Gender Dysphoria and "Practical Application":
A Rejoinder to Mark Yarhouse
by Robert A. J. Gagnon, Ph.D.
Aug. 28, 2016
I just recently realized that First Things had posted on Nov. 15 a response ("Understanding Gender Dysphoria: A Reply to Gagnon") by Mark Yarhouse, a professor of psychology at Regent University in Virginia, to my Oct. 16 critique ("How Should Christians Respond to the Transgender Phenomenon") of his Christianity Today article ("Understanding the Transgender Phenomenon"). Mark is a good man. I did not then, and do not now, make any character attack. As I stated in my article, "Yarhouse would certainly prefer that persons with gender dysphoria make peace with their biological sex. He thinks counseling should be directed to 'how best to manage gender dysphoria in light of the integrity lens' and advising persons with GID to explore their other-sex desires 'in the least invasive way possible.'"
However, having said that, I still disagree with his view that in church meetings (and elsewhere) we should address a man who thinks he is a woman by his chosen female name and use feminine pronouns, and a woman who thinks she is a man by her chosen male name and use masculine pronouns. According to Dr. Yarhouse, “it is an act of respect, even if we disagree, to let the person determine what they want to be called.” I view it as a scandal to the church, an accommodation to sin that God finds abhorrent, and a complicity in the offender's self-dishonoring behavior that does him no favor.
I also don't agree that the church should allow in church meetings those with transgender desires “to identify with aspects of the opposite sex, as a way to manage extreme discomfort." I cannot support Dr. Yarhouse's theological conclusion that "faithfulness" to Christ and how one manages "gender dysphoria" are two entirely distinct matters. Dr. Yarhouse contends that “redemption is not found by measuring how well a person’s gender identity aligns with their biological sex." I would rather say, based on my reading of Jesus and Paul (and Scripture generally), that while redemption is unmerited, an active pursuit of a "transgender" life would be at odds with minimal standards for repentance, faith, transformation, and a claim to "faithfulness" to Christ.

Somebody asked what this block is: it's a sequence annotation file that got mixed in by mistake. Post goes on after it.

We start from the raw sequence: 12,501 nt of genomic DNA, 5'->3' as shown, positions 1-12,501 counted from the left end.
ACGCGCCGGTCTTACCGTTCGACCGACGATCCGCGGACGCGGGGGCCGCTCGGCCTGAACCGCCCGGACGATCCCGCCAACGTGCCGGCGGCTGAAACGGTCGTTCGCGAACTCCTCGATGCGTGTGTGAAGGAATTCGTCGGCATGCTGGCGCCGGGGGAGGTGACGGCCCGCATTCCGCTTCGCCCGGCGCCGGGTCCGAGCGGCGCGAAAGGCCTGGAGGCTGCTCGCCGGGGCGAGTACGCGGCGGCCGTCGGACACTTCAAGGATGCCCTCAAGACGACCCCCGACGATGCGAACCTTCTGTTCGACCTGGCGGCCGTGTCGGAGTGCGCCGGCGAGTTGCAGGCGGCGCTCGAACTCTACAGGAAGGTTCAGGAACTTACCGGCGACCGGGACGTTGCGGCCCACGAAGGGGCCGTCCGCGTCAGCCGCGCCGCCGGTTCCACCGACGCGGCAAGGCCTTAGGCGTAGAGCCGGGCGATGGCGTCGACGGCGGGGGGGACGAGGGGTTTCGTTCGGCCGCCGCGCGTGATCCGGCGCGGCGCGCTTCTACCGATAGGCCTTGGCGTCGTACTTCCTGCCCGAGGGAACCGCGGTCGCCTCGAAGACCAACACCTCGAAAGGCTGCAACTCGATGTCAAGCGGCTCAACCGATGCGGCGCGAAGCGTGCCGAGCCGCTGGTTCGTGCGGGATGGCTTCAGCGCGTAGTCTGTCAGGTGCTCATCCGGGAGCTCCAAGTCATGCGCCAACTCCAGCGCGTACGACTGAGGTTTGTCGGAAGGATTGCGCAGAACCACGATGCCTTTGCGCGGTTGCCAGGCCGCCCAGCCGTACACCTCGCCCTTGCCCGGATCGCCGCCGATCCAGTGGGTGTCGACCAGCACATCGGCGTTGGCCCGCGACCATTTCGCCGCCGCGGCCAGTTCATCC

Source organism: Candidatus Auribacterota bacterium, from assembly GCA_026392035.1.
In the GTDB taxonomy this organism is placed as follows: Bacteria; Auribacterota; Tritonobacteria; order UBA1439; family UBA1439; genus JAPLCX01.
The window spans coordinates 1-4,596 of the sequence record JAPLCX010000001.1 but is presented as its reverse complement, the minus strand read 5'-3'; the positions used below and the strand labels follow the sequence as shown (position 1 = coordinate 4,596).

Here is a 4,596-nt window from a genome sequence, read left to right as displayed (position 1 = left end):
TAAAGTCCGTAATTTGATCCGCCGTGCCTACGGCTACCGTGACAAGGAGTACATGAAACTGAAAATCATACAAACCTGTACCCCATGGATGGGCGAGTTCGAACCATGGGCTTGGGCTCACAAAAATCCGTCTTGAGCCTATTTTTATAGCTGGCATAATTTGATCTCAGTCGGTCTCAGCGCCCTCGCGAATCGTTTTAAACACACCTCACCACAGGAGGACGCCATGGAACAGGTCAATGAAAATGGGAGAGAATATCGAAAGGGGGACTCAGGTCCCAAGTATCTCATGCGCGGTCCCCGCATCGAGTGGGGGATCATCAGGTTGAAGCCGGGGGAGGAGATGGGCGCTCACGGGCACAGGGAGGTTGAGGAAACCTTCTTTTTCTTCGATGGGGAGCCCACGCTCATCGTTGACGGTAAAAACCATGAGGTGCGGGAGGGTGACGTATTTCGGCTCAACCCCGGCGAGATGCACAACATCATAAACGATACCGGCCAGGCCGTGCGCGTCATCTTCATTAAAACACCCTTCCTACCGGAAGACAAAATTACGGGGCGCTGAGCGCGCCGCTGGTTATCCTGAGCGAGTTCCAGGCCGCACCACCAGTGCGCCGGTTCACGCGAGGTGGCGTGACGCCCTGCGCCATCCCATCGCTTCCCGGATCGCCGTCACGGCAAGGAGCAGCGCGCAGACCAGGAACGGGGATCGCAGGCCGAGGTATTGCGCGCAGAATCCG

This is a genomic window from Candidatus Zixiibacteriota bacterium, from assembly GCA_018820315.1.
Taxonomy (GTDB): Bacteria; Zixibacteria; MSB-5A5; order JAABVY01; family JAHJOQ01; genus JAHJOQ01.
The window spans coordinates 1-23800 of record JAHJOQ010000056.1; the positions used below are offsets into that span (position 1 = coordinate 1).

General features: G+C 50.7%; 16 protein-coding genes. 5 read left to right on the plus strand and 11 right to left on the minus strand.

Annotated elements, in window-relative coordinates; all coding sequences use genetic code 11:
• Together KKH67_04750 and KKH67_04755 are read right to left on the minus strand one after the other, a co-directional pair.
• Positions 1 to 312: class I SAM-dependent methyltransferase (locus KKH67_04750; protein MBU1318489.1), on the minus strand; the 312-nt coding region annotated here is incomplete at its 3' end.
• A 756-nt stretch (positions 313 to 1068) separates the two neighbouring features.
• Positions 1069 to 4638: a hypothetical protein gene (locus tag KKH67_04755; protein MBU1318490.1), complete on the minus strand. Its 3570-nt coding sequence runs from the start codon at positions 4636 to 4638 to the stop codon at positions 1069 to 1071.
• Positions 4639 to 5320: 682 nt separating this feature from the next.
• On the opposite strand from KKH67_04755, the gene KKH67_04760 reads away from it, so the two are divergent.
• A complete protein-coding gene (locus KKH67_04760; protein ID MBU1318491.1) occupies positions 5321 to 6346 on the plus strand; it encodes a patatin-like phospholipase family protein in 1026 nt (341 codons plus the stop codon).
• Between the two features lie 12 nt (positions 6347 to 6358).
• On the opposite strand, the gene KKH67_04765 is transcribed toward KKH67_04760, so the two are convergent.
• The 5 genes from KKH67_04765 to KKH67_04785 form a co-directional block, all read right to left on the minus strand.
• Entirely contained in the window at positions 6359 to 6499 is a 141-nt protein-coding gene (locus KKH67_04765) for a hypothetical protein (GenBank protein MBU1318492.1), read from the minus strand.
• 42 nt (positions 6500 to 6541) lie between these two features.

As I noted in my initial critique: The church’s complicity in sexual delusion benefits no one, least of all the offender. It is possible to be sensitive, gentle, and loving without forcing the church to act as if the lie is the truth.
Dr. Yarhouse attempts to deflect my main critique in three ways. First, he discredits my perspective by noting (correctly) that I don't have a ministry counseling persons with gender identity disorder. "While Gagnon is strong on exegesis, I wonder how much experience he has providing direct services like pastoral care and counseling to families of gender dysphoric persons. We need to combine exegetical clarity with practical application." I agree that we should "combine exegetical clarity with practical application." However, I don't agree that we should adopt a "practical application" that is fundamentally at odds with "exegetical clarity" and theology.
The problem with his retort is, based on what we know of the two greatest pastors in the Christian tradition, Jesus and Paul, it is historically unimaginable that either would have consented to using female names for men or accommodated to men dressing or styling themselves as females. The same could be said for the rest of the apostolic witness, the Church Fathers who followed, and the Great Reformers. With all due respect to Dr. Yarhouse, I just don't think his view of pastoral application trumps theirs.
When Paul dealt with the case of the incestuous man in 1 Cor 5, three practical concerns were paramount, none of which I thought Dr. Yarhouse gave adequate attention: the effect on the salvation of the incestuous man, the effect on the community as a whole, and the effect on the God who redeemed them (whose wrath the community now may incur). With regard to the second, hear what Paul says: “a little leaven leavens the whole lump of dough” (v. 6). Advising the church to call a birth male a female name and to accommodate to his cross-dressing is a scandal to the church as a whole. It advises people to violate conscience not just over matters that don't affect the truth of the gospel (abstaining from idol meat in 1 Cor 8-10) but over matters that do.
Paul undoubtedly would also warn the man (appropriately, in a spirit of love and not "shouting"; perhaps not immediately but soon), that "soft men" (men who actively feminize themselves to adopt a female persona) will not inherit the kingdom of God (1 Cor 6:9). Dr. Yarhouse's complaint, it would seem, is not with me but with the Apostle to the Gentiles, Paul. Granted, Dr. Yarhouse, unlike the Corinthians, does not want the offender to continue in his offense. However, he accommodates to a degree that no early church leader of which I am aware would have ventured.
Second, Dr. Yarhouse tries to deflect my critique by attempting a reductio ad absurdum, claiming that my approach would require every "greeter for the church" to "somehow screen for and gather the names given at birth of those who are visitors and who may be gender dysphoric." That is emphatically not what my position requires at all. Obviously if a greeter doesn't recognize that a man attempting to pass as a woman is really a man there is no fault in the greeter addressing the man by a female name. A deception has taken place.